Oral Apixaban for the Treatment of Acute Venous Thromboembolism
What is the efficacy of apixaban compared with conventional anticoagulant therapy in patients with acute symptomatic venous thromboembolism?
In AMPLIFY, a randomized, double-blind study, the investigators compared apixaban (at a dose of 10 mg twice daily for 7 days, followed by 5 mg twice daily for 6 months) with conventional therapy (subcutaneous enoxaparin, followed by warfarin) in 5,395 patients with acute venous thromboembolism. The primary efficacy outcome was recurrent symptomatic venous thromboembolism or death related to venous thromboembolism. The principal safety outcomes were major bleeding alone and major bleeding plus clinically relevant nonmajor bleeding.
The primary efficacy outcome occurred in 59 of 2,609 patients (2.3%) in the apixaban group, as compared with 71 of 2,635 (2.7%) in the conventional-therapy group (relative risk, 0.84; 95% confidence interval [CI], 0.60-1.18; difference in risk [apixaban minus conventional therapy], −0.4 percentage points; 95% CI, −1.3 to 0.4). Apixaban was noninferior to conventional therapy (p < 0.001) for predefined upper limits of the 95% CIs for both relative risk (<1.80) and difference in risk (<3.5 percentage points). Major bleeding occurred in 0.6% of patients who received apixaban and in 1.8% of those who received conventional therapy (relative risk, 0.31; 95% CI, 0.17-0.55; p < 0.001 for superiority). The composite outcome of major bleeding and clinically relevant nonmajor bleeding occurred in 4.3% of the patients in the apixaban group, as compared with 9.7% of those in the conventional-therapy group (relative risk, 0.44; 95% CI, 0.36-0.55; p < 0.001). Rates of other adverse events were similar in the two groups.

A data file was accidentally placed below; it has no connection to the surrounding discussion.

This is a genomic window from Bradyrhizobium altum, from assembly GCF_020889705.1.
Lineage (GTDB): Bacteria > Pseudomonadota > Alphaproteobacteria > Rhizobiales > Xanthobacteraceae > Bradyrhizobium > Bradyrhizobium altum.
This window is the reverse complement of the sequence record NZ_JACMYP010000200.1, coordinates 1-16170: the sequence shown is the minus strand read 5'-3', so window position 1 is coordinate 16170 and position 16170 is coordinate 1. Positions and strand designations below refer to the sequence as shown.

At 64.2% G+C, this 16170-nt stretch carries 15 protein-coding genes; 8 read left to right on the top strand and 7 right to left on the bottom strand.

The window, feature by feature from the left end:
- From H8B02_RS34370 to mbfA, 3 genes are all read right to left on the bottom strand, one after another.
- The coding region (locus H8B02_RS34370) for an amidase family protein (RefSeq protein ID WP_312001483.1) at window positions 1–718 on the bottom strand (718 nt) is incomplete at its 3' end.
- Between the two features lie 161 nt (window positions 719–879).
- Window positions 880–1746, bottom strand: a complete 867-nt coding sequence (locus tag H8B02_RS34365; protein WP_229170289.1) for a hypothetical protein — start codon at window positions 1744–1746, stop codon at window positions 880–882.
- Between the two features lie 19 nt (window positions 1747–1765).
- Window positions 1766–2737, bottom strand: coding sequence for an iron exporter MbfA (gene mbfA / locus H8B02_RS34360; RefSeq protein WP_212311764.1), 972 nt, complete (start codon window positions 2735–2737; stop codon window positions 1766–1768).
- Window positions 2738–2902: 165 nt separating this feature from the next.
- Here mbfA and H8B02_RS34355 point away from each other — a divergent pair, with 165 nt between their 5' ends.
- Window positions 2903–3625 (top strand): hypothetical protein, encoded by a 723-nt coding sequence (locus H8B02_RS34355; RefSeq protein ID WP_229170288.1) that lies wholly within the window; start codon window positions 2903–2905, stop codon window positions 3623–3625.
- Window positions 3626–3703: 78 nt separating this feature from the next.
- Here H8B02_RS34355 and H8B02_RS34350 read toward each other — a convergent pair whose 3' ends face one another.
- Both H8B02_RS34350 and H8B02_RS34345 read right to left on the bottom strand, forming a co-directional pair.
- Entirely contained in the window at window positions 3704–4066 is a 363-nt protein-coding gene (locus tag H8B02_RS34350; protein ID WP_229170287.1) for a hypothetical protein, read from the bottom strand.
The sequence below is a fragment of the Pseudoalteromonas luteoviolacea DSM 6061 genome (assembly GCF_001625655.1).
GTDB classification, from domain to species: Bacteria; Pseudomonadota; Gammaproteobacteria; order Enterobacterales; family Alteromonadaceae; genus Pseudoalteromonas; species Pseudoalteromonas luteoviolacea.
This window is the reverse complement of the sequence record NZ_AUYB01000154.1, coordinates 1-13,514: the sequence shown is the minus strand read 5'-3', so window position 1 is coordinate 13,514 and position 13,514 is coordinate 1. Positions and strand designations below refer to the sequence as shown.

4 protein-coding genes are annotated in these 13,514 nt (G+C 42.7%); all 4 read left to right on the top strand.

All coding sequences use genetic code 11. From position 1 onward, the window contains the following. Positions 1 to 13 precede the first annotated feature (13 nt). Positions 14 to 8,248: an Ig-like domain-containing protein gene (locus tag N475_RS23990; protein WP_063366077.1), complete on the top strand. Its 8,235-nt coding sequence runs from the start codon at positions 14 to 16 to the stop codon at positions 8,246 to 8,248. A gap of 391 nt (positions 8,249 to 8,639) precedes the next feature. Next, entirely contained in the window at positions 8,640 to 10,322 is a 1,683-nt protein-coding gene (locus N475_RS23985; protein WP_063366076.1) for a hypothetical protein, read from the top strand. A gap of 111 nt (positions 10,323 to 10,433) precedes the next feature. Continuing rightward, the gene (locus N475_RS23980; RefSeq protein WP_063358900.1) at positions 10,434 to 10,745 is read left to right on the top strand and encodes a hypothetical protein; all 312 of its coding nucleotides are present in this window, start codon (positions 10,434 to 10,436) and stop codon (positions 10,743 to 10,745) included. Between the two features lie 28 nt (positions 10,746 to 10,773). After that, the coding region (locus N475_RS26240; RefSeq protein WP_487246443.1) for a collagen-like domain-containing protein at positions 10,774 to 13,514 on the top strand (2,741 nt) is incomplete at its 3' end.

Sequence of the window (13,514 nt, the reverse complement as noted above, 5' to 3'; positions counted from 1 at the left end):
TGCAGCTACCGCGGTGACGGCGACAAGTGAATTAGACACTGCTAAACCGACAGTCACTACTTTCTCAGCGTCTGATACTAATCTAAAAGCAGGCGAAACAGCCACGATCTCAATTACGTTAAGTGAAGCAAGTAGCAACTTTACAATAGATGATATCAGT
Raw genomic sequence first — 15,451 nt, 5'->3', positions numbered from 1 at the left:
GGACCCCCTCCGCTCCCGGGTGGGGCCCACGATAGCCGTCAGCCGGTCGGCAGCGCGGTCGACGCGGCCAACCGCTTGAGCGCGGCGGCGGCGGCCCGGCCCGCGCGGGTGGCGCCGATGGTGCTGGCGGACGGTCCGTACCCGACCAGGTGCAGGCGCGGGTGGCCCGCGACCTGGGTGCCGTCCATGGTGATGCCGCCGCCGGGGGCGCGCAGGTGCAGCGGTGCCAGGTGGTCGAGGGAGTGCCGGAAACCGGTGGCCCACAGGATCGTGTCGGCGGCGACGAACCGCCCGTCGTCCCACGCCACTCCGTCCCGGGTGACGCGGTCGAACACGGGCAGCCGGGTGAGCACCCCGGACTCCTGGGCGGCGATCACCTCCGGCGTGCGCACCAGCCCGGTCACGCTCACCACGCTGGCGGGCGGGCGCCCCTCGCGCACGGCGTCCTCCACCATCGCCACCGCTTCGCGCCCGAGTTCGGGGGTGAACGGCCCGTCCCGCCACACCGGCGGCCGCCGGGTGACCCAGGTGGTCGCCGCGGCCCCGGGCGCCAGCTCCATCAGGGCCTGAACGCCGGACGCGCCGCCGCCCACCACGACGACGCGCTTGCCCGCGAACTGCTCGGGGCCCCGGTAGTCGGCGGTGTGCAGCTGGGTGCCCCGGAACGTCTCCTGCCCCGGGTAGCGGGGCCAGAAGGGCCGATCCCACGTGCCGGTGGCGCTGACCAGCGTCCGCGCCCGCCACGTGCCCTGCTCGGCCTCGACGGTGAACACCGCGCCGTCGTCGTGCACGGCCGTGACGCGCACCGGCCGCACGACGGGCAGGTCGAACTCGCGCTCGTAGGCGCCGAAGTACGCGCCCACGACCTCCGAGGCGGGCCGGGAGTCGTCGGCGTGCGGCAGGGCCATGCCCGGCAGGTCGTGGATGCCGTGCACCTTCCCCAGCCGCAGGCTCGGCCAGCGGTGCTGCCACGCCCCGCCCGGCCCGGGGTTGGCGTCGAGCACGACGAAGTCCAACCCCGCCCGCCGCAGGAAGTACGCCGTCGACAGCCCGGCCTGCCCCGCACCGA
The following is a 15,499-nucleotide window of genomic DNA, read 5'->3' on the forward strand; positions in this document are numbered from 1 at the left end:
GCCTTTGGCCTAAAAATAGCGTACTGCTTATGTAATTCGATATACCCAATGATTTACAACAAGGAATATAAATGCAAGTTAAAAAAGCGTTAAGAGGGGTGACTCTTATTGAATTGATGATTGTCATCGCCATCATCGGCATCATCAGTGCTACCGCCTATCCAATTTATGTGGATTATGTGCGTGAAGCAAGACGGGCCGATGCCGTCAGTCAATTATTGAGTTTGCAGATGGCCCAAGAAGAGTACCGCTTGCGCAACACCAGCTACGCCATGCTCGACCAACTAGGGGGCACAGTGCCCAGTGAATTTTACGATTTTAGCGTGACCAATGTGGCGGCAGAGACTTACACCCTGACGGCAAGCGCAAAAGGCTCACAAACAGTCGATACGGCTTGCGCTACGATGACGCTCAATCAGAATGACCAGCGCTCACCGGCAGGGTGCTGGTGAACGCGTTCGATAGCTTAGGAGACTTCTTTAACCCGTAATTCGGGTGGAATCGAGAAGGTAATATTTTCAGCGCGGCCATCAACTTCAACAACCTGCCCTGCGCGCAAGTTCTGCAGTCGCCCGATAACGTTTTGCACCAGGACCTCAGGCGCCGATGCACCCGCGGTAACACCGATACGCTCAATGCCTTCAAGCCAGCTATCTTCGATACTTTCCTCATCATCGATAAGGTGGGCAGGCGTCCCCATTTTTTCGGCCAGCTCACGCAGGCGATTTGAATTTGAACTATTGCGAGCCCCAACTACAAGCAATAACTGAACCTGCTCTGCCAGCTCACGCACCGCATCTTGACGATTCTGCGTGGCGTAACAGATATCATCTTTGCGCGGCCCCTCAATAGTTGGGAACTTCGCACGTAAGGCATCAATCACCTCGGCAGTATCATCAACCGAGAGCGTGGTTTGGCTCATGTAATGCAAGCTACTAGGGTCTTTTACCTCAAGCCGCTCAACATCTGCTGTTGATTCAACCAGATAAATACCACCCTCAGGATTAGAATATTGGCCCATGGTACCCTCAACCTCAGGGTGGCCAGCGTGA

The authors concluded a that fixed-dose regimen of apixaban alone was noninferior to conventional therapy for the treatment of acute venous thromboembolism.
This study shows that a fixed-dose regimen of oral apixaban alone was as effective as conventional treatment consisting of enoxaparin followed by warfarin for the treatment of acute venous thromboembolism, and was associated with a clinically relevant reduction of 69% in major bleeding. These data add to the evidence that the new oral anticoagulants are simple alternatives to conventional therapy for patients with acute venous thromboembolism. It appears that apixaban may provide a simple, effective, and safe regimen for the initial and long-term treatment of venous thromboembolism.
Clinical Topics: Pulmonary Hypertension and Venous Thromboembolism, Vascular Medicine
Keywords: Venous Thromboembolism
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